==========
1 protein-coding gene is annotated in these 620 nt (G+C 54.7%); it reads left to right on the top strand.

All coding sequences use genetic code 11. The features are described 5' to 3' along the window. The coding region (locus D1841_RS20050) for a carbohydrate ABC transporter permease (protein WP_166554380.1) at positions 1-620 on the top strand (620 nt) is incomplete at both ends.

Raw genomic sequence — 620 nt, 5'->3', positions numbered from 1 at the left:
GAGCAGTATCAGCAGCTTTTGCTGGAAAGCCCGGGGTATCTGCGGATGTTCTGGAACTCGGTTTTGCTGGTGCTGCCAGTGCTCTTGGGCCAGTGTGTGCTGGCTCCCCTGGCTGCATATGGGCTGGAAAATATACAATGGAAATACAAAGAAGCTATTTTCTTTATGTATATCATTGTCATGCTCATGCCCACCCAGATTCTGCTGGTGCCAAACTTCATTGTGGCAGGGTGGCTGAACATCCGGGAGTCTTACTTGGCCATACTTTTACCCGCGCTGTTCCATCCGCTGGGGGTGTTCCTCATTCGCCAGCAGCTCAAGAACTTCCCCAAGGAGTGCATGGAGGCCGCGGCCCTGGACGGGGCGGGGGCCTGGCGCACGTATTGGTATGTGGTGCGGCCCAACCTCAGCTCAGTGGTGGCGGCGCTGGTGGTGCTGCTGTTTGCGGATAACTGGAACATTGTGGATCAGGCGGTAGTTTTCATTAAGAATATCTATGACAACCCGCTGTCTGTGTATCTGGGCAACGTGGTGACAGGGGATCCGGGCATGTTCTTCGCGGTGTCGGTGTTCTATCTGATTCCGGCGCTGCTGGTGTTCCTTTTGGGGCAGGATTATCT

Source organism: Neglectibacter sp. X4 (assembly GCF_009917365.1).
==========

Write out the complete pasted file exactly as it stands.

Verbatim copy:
1 protein-coding gene is annotated in these 620 nt (G+C 54.7%); it reads left to right on the top strand.

All coding sequences use genetic code 11. The features are described 5' to 3' along the window. The coding region (locus D1841_RS20050) for a carbohydrate ABC transporter permease (protein WP_166554380.1) at positions 1-620 on the top strand (620 nt) is incomplete at both ends.

Raw genomic sequence — 620 nt, 5'->3', positions numbered from 1 at the left:
GAGCAGTATCAGCAGCTTTTGCTGGAAAGCCCGGGGTATCTGCGGATGTTCTGGAACTCGGTTTTGCTGGTGCTGCCAGTGCTCTTGGGCCAGTGTGTGCTGGCTCCCCTGGCTGCATATGGGCTGGAAAATATACAATGGAAATACAAAGAAGCTATTTTCTTTATGTATATCATTGTCATGCTCATGCCCACCCAGATTCTGCTGGTGCCAAACTTCATTGTGGCAGGGTGGCTGAACATCCGGGAGTCTTACTTGGCCATACTTTTACCCGCGCTGTTCCATCCGCTGGGGGTGTTCCTCATTCGCCAGCAGCTCAAGAACTTCCCCAAGGAGTGCATGGAGGCCGCGGCCCTGGACGGGGCGGGGGCCTGGCGCACGTATTGGTATGTGGTGCGGCCCAACCTCAGCTCAGTGGTGGCGGCGCTGGTGGTGCTGCTGTTTGCGGATAACTGGAACATTGTGGATCAGGCGGTAGTTTTCATTAAGAATATCTATGACAACCCGCTGTCTGTGTATCTGGGCAACGTGGTGACAGGGGATCCGGGCATGTTCTTCGCGGTGTCGGTGTTCTATCTGATTCCGGCGCTGCTGGTGTTCCTTTTGGGGCAGGATTATCT

Source organism: Neglectibacter sp. X4 (assembly GCF_009917365.1).